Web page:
The UK’s inflation rate unexpectedly fell to 0.4% in February, down from 0.7% in January, as the cost of clothes and second-hand cars tumbled.
The Office for National Statistics (ONS) said there had been a rise in the cost of petrol and diesel.
But that impact on consumer prices was more than offset by downward pressures, which also included falls in the cost of travel and toys.
February is traditionally a month where clothing prices would rise.
However, ONS deputy national statistician, Jonathan Athow said: “The impact of the pandemic has disrupted standard seasonal patterns.”
Clothing and footwear prices fell between January and February for the first time since 2007 and are 5.7% lower than a year before, the biggest annual decline since November 2009.
Samuel Tombs, chief UK economist at Pantheon, said that despite inflation’s “sudden drop due to temporary weakness in clothing prices” he still expected the rate to exceed 2% later this year.
“The lockdown has left clothing retailers with considerable excess stock to shift. Clothing prices likely have rebounded this month, now that retailers have introduced new seasonal ranges,” he said.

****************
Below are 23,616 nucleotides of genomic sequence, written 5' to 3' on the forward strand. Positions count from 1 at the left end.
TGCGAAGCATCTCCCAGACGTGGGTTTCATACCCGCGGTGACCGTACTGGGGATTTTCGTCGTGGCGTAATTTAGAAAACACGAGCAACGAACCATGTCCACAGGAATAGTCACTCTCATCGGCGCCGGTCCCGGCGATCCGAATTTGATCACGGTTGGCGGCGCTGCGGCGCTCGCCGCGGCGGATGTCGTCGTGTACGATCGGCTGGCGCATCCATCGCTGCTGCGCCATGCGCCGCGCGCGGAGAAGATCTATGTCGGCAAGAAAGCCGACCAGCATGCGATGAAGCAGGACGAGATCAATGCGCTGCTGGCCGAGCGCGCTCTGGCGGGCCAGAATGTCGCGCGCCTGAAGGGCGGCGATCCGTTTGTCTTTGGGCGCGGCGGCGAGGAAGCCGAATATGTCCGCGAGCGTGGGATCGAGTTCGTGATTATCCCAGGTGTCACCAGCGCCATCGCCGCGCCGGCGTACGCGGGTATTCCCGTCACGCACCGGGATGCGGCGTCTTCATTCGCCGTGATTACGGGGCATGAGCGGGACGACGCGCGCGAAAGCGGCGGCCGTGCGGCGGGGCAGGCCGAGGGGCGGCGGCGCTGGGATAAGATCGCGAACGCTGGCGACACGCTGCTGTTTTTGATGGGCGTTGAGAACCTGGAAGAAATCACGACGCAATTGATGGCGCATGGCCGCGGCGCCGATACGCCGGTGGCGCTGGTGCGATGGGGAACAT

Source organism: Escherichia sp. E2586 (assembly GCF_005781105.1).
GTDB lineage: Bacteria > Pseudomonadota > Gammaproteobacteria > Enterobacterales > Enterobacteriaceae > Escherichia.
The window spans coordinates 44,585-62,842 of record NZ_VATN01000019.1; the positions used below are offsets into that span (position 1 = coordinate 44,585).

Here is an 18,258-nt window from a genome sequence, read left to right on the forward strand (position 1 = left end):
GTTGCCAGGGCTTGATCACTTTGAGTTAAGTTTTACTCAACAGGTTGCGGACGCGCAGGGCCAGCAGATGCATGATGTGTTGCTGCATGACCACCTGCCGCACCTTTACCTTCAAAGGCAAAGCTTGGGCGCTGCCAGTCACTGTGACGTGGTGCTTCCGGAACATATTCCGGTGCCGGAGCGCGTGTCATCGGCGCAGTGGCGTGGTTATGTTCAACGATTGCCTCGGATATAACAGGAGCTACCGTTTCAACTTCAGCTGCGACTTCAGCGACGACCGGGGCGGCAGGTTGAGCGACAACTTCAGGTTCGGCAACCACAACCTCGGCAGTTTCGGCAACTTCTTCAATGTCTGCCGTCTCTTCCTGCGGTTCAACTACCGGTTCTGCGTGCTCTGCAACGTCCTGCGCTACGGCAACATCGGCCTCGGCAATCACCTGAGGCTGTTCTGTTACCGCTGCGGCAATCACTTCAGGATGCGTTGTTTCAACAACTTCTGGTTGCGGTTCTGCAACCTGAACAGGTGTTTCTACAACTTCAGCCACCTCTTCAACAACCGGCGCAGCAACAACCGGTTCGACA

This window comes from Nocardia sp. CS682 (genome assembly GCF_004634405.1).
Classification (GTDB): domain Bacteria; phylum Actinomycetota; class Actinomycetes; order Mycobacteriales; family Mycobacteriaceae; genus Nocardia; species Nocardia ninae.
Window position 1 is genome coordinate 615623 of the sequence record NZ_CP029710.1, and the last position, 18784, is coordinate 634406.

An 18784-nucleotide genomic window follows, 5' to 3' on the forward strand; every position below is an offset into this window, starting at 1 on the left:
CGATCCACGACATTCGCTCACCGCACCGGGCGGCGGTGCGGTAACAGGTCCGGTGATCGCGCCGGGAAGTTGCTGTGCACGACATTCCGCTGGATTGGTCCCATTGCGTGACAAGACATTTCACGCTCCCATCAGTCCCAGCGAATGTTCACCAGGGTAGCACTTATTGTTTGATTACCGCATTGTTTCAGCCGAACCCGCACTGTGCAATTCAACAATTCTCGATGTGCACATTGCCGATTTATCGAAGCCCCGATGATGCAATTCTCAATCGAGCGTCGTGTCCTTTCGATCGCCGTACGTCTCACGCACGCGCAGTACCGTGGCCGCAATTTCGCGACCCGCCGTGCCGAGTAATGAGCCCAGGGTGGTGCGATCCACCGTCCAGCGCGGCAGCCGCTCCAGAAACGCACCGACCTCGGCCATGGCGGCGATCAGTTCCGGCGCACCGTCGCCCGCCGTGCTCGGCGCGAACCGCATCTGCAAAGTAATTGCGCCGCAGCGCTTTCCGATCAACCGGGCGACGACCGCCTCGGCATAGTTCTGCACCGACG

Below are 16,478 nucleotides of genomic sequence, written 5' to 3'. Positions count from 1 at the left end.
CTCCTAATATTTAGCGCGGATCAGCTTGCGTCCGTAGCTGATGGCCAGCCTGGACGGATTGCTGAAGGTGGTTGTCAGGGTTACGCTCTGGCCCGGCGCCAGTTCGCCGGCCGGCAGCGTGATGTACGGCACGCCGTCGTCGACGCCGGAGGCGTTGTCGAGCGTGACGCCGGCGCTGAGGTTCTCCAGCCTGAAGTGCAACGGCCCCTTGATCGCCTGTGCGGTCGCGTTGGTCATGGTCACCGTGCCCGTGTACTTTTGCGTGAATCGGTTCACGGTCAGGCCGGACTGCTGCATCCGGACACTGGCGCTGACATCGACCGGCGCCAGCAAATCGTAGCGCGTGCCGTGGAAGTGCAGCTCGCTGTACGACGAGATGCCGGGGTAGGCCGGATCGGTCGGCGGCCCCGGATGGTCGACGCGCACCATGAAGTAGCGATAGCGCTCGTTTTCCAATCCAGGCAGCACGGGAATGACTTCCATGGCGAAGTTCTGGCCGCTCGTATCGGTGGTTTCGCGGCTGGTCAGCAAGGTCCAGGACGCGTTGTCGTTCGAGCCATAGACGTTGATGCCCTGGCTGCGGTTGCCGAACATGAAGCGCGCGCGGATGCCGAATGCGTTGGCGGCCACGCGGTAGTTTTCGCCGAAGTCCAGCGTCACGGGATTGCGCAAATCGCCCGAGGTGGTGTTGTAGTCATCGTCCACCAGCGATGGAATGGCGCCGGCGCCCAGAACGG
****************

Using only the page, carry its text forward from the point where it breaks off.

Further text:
Economists at Capital Economics also predicted that the “drag on from lockdowns won’t last” and that UK inflation is set to rise slowly over the year.
Many economists had predicted inflation in February would rise slightly to about 0.8%, pushed higher by a big rise in fuel prices.
The ONS said that between January and February petrol prices rose by 3.6 pence per litre, and diesel prices rose by 3.4 pence per litre. Fuel prices fell in the same period last year.
Crude oil prices have been rising, which is expected to feed through into even higher costs at the pump, and household energy bills are also increasing after suppliers raised prices.
Wednesday’s data came a week after the Bank of England had warned that the inflation rate would approach its 2% target level in the coming months, mainly due to energy price increases.
The BoE also left record-low interest rates at 0.1% last week and forecast that economic growth would recover towards pre-Covid levels this year.
The ONS said that core consumer price inflation – which excludes more volatile food and energy prices – dropped to 0.9% from 1.4%.